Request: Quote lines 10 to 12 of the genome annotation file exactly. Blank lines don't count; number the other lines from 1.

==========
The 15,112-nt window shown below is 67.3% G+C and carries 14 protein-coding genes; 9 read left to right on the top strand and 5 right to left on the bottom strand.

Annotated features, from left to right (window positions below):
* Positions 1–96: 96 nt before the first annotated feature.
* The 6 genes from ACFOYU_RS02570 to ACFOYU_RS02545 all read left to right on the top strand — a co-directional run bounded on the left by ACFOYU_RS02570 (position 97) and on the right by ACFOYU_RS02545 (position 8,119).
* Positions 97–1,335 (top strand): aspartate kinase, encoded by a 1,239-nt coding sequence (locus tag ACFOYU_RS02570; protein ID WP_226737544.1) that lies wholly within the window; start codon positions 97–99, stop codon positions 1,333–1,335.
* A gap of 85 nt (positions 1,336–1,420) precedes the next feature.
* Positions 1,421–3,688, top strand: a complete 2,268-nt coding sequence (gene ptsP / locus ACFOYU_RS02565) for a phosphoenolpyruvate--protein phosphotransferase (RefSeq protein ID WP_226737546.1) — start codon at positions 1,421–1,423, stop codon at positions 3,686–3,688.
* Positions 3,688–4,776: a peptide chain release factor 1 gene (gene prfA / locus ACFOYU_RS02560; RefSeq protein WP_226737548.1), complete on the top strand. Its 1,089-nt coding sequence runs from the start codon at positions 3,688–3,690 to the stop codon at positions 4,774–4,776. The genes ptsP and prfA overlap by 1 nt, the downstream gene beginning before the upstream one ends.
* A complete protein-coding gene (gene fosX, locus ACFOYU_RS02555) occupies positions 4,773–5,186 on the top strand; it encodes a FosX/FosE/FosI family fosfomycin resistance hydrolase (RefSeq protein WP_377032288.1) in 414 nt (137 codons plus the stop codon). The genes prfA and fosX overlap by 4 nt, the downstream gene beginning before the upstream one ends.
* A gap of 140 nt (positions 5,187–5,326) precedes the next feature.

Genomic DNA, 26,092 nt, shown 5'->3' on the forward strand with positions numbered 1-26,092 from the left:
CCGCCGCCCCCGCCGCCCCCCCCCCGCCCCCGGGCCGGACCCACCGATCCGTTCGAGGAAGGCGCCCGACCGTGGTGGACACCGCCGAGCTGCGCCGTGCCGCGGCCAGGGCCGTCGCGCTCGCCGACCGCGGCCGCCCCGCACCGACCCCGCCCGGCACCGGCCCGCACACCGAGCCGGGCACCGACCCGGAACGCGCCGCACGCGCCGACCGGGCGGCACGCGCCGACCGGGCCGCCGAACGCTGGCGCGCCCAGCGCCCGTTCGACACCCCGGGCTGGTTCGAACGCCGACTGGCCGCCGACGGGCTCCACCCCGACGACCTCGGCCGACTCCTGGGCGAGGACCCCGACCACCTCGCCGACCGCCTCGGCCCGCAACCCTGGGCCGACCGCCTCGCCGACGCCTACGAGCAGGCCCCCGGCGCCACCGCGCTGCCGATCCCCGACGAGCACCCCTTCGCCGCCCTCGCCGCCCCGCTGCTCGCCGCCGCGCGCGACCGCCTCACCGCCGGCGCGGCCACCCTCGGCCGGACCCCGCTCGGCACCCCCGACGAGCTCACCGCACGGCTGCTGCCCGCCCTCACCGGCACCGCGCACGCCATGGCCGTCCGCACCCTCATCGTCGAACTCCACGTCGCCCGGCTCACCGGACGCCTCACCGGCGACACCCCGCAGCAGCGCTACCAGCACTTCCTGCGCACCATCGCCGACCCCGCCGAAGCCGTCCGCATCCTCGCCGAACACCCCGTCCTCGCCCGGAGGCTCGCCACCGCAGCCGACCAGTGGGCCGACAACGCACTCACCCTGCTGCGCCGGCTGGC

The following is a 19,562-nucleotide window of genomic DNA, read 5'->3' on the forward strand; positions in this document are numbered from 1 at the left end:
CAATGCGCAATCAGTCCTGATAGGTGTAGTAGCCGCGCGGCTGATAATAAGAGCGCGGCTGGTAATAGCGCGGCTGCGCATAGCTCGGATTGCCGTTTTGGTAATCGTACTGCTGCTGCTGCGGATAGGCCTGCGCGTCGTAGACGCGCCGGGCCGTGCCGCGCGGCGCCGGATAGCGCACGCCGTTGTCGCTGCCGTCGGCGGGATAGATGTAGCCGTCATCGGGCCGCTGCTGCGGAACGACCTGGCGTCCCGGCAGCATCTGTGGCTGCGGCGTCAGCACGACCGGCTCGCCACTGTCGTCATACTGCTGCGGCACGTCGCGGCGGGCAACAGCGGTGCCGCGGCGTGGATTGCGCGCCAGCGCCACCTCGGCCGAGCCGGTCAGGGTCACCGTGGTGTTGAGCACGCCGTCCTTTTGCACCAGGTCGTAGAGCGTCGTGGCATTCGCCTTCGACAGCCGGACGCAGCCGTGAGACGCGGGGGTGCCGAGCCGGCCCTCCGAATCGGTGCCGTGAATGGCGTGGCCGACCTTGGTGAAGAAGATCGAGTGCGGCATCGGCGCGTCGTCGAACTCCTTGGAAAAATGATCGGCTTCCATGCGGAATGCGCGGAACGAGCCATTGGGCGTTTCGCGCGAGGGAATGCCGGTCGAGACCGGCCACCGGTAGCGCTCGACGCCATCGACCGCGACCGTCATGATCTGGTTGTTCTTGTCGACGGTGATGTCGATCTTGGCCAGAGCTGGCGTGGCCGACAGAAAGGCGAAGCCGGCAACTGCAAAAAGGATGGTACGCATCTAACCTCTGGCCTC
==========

* A gap of 140 nt (positions 5,187–5,326) precedes the next feature.

Genomic DNA, 26,092 nt, shown 5'->3' on the forward strand with positions numbered 1-26,092 from the left:
CCGCCGCCCCCGCCGCCCCCCCCCCGCCCCCGGGCCGGACCCACCGATCCGTTCGAGGAAGGCGCCCGACCGTGGTGGACACCGCCGAGCTGCGCCGTGCCGCGGCCAGGGCCGTCGCGCTCGCCGACCGCGGCCGCCCCGCACCGACCCCGCCCGGCACCGGCCCGCACACCGAGCCGGGCACCGACCCGGAACGCGCCGCACGCGCCGACCGGGCGGCACGCGCCGACCGGGCCGCCGAACGCTGGCGCGCCCAGCGCCCGTTCGACACCCCGGGCTGGTTCGAACGCCGACTGGCCGCCGACGGGCTCCACCCCGACGACCTCGGCCGACTCCTGGGCGAGGACCCCGACCACCTCGCCGACCGCCTCGGCCCGCAACCCTGGGCCGACCGCCTCGCCGACGCCTACGAGCAGGCCCCCGGCGCCACCGCGCTGCCGATCCCCGACGAGCACCCCTTCGCCGCCCTCGCCGCCCCGCTGCTCGCCGCCGCGCGCGACCGCCTCACCGCCGGCGCGGCCACCCTCGGCCGGACCCCGCTCGGCACCCCCGACGAGCTCACCGCACGGCTGCTGCCCGCCCTCACCGGCACCGCGCACGCCATGGCCGTCCGCACCCTCATCGTCGAACTCCACGTCGCCCGGCTCACCGGACGCCTCACCGGCGACACCCCGCAGCAGCGCTACCAGCACTTCCTGCGCACCATCGCCGACCCCGCCGAAGCCGTCCGCATCCTCGCCGAACACCCCGTCCTCGCCCGGAGGCTCGCCACCGCAGCCGACCAGTGGGCCGACAACGCACTCACCCTGCTGCGCCGGCTGGC